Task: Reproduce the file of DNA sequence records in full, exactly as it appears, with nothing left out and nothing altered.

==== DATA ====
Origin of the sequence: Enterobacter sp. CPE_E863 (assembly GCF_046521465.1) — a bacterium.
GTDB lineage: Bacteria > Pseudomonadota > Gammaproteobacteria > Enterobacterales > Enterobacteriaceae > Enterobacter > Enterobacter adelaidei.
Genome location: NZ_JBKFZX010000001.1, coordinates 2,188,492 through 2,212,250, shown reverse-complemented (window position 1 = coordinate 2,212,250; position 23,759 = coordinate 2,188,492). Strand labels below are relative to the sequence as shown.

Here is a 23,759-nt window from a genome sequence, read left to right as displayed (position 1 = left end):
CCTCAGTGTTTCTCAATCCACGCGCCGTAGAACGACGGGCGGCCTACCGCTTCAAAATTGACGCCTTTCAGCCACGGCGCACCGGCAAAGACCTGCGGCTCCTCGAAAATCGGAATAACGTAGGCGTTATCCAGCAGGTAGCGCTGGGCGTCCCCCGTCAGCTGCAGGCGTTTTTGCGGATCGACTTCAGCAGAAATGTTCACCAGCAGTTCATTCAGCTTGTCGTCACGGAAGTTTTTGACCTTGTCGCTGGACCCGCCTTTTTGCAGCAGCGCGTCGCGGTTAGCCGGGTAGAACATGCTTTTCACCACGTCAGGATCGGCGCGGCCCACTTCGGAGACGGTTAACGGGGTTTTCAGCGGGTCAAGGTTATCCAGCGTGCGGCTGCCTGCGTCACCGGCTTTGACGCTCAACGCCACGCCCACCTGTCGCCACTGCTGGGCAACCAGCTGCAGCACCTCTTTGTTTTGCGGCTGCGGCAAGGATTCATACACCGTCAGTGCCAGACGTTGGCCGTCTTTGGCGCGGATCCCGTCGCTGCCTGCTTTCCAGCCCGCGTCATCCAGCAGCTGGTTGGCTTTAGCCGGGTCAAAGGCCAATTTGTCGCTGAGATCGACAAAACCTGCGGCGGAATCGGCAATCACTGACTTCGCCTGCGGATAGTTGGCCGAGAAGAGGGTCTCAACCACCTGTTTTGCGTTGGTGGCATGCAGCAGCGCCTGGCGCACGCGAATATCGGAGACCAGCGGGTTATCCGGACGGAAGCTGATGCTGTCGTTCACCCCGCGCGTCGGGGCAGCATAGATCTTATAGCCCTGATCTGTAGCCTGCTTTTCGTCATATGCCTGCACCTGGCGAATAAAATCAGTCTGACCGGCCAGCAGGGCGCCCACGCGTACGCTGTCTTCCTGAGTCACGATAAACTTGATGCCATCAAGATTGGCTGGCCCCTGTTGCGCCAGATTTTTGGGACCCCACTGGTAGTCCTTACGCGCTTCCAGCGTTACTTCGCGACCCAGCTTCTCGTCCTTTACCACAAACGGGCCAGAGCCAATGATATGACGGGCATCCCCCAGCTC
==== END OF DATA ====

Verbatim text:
Origin of the sequence: Enterobacter sp. CPE_E863 (assembly GCF_046521465.1) — a bacterium.
GTDB lineage: Bacteria > Pseudomonadota > Gammaproteobacteria > Enterobacterales > Enterobacteriaceae > Enterobacter > Enterobacter adelaidei.
Genome location: NZ_JBKFZX010000001.1, coordinates 2,188,492 through 2,212,250, shown reverse-complemented (window position 1 = coordinate 2,212,250; position 23,759 = coordinate 2,188,492). Strand labels below are relative to the sequence as shown.

Here is a 23,759-nt window from a genome sequence, read left to right as displayed (position 1 = left end):
CCTCAGTGTTTCTCAATCCACGCGCCGTAGAACGACGGGCGGCCTACCGCTTCAAAATTGACGCCTTTCAGCCACGGCGCACCGGCAAAGACCTGCGGCTCCTCGAAAATCGGAATAACGTAGGCGTTATCCAGCAGGTAGCGCTGGGCGTCCCCCGTCAGCTGCAGGCGTTTTTGCGGATCGACTTCAGCAGAAATGTTCACCAGCAGTTCATTCAGCTTGTCGTCACGGAAGTTTTTGACCTTGTCGCTGGACCCGCCTTTTTGCAGCAGCGCGTCGCGGTTAGCCGGGTAGAACATGCTTTTCACCACGTCAGGATCGGCGCGGCCCACTTCGGAGACGGTTAACGGGGTTTTCAGCGGGTCAAGGTTATCCAGCGTGCGGCTGCCTGCGTCACCGGCTTTGACGCTCAACGCCACGCCCACCTGTCGCCACTGCTGGGCAACCAGCTGCAGCACCTCTTTGTTTTGCGGCTGCGGCAAGGATTCATACACCGTCAGTGCCAGACGTTGGCCGTCTTTGGCGCGGATCCCGTCGCTGCCTGCTTTCCAGCCCGCGTCATCCAGCAGCTGGTTGGCTTTAGCCGGGTCAAAGGCCAATTTGTCGCTGAGATCGACAAAACCTGCGGCGGAATCGGCAATCACTGACTTCGCCTGCGGATAGTTGGCCGAGAAGAGGGTCTCAACCACCTGTTTTGCGTTGGTGGCATGCAGCAGCGCCTGGCGCACGCGAATATCGGAGACCAGCGGGTTATCCGGACGGAAGCTGATGCTGTCGTTCACCCCGCGCGTCGGGGCAGCATAGATCTTATAGCCCTGATCTGTAGCCTGCTTTTCGTCATATGCCTGCACCTGGCGAATAAAATCAGTCTGACCGGCCAGCAGGGCGCCCACGCGTACGCTGTCTTCCTGAGTCACGATAAACTTGATGCCATCAAGATTGGCTGGCCCCTGTTGCGCCAGATTTTTGGGACCCCACTGGTAGTCCTTACGCGCTTCCAGCGTTACTTCGCGACCCAGCTTCTCGTCCTTTACCACAAACGGGCCAGAGCCAATGATATGACGGGCATCCCCCAGCTC